The temporalis muscle is a human masticatory muscle. The skeletal muscle is at the level of the temple. He helps to close the jaw.

What is the temporalis muscle?

The temporalis muscle is a skeletal muscle located in the human facial area. It is called the temporal muscle because it extends below the temple on both sides of the face. At the same time he reaches down to the lower jaw.

His job is to help with the closure of the lower jaw. To the masticatory muscles of the human jaw a total of four muscles are counted. They all have different functions in the regulation of the purchase process. The four muscles take on all the necessary functions such as opening or powerful closing of the lower jaw. The mobility in all directions is controlled by them. The four masticatory muscles are the masseter muscle, the temporal muscle, the medial pterygoid muscle and the lateral pterygoid muscle.

While the masseter muscle works very closely with the medial pterygoid muscle, the lateral pterygoid muscle and temporal muscle also have other tasks. The temporalis muscle is responsible beyond the occlusion of the jaw for a withdrawal of the lower jaw is possible. Of all four masticatory muscles, the temporalis muscle is the strongest muscle of the masticatory apparatus.

Anatomy & Construction

The V. cranial nerve is the trigeminal nerve. He supplies with his nerve branches large parts of the face. In addition, he is responsible with his branches the motor skills of the masticatory apparatus. Specifically, the mandibular nerve takes on this function.

He goes off as a second branch of the Nervus trigeminus. It contains sensitive nerve fibers that, among other things, supply the facial skin. In addition, it houses motor parts. These divide further into several sub-branches. They include the masseteric nerve, which innervates the masseter muscle. The temporal nerves provide the temporalis muscle. The pterygoid nerves are responsible for the supply of the lateral pterygoid muscle and the medial pterygoid muscle.

The last lower branch is the mylohyoideus nerve, which takes over the supply of the ground muscles of the mouth from the mylohyoid nerve. The temporal muscle begins with its course at the temporal fossa. This is a bulge on the skull near the temple. Large and fan-shaped, the temporalis muscle spreads in this area. He pulls to the lower jaw of the Kauapparates.

Function & Tasks

Like all other muscles of the masticatory apparatus, the temporalis muscle plays an important role in the movement of the lower jaw. Its main functions are the closure of the lower jaw and the ability to move the lower jaw to the rear. The masseter muscle, together with the medial pterygoid muscle, forms a unit. They lay around the lower jaw like a sling, increasing their power during the closing process. In contrast, the temporalis muscle works largely alone.

In direct comparison with the other masticatory muscles, the temporalis muscle is the strongest sphincter of the masticatory apparatus. He raises the lower jaw and thus allows the closure of the mouth. The masticatory muscles are significantly involved in the comminution of food. Due to the movements of the jaw, the ingested food is broken down into small parts, so that a later digestion can take place. It is chewed until the individual elements of the food have a size that can initiate the swallowing process. Too large elements make swallowing difficult or make it impossible.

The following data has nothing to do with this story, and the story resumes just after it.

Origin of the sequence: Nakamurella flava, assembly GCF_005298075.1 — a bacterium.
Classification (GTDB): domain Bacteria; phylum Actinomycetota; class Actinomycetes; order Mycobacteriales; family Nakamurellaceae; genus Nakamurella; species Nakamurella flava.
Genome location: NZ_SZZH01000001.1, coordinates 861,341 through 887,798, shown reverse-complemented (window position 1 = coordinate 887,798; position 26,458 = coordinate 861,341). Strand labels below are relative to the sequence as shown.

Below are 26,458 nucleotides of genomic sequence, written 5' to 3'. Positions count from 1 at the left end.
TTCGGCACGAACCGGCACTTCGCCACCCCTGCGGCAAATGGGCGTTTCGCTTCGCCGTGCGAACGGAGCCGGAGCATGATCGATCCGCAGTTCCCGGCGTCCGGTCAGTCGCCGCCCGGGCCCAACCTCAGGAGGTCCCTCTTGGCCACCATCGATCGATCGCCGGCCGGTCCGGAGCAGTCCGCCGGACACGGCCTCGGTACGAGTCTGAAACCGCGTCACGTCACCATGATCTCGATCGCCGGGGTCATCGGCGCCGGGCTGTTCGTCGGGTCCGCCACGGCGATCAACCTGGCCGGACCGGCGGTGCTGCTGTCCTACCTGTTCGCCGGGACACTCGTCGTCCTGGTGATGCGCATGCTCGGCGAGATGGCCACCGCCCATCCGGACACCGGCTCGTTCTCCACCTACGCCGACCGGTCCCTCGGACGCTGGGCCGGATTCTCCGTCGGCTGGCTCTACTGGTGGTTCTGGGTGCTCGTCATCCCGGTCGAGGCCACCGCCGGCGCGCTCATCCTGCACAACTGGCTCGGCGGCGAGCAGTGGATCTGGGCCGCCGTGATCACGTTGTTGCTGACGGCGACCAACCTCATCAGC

The closing of the lower jaw allows you to bite off when eating. Only by closing the lower jaw, this possibility of food intake can take place at all. In addition, the muscles of the masticatory apparatus are significantly involved in speech formation. Without them, the phonation needed when speaking or singing would not be possible to a sufficient degree. Some sounds develop only by the raising and lowering of the lower jaw. The preliminary work of the phonation takes place in the larynx and the glottis. It is refined and completed by the movement of the jaw.

Diseases

Occurring pain in the chewing apparatus are experienced by humans as particularly painful. Many patients report pain attacks that are mostly related to teeth. Discomfort of the teeth has a direct effect on the entire masticatory apparatus.

Malpositions, defective dentures or inflammation of the nerves throughout the mouth and throat area cause problems when chewing. The masticatory muscles are in close connection with the head, neck and back muscles. As soon as complaints of the masticatory muscles are present, pain usually occurs in the other muscles. Headache or tension is one of the most common symptoms. More are nocturnal teeth grinding or Kieferfehlhaltungen. Once the temporalis muscle suffers lesions, the lower jaw can not be moved backwards. This has a direct impact on the crushing of food.

Furthermore, then the rotational movements of the lower jaw are no longer possible. Lesions are conceivable after accidents, fractures of the jaw or during surgical procedures in the throat or mouth area. In addition, impairment of the temporal muscle may result in changes and language formation limitations. The sounds can no longer be pronounced properly if the jaw can not make its movements sufficiently. This can lead to misunderstandings in everyday life and even make professional singing impossible.

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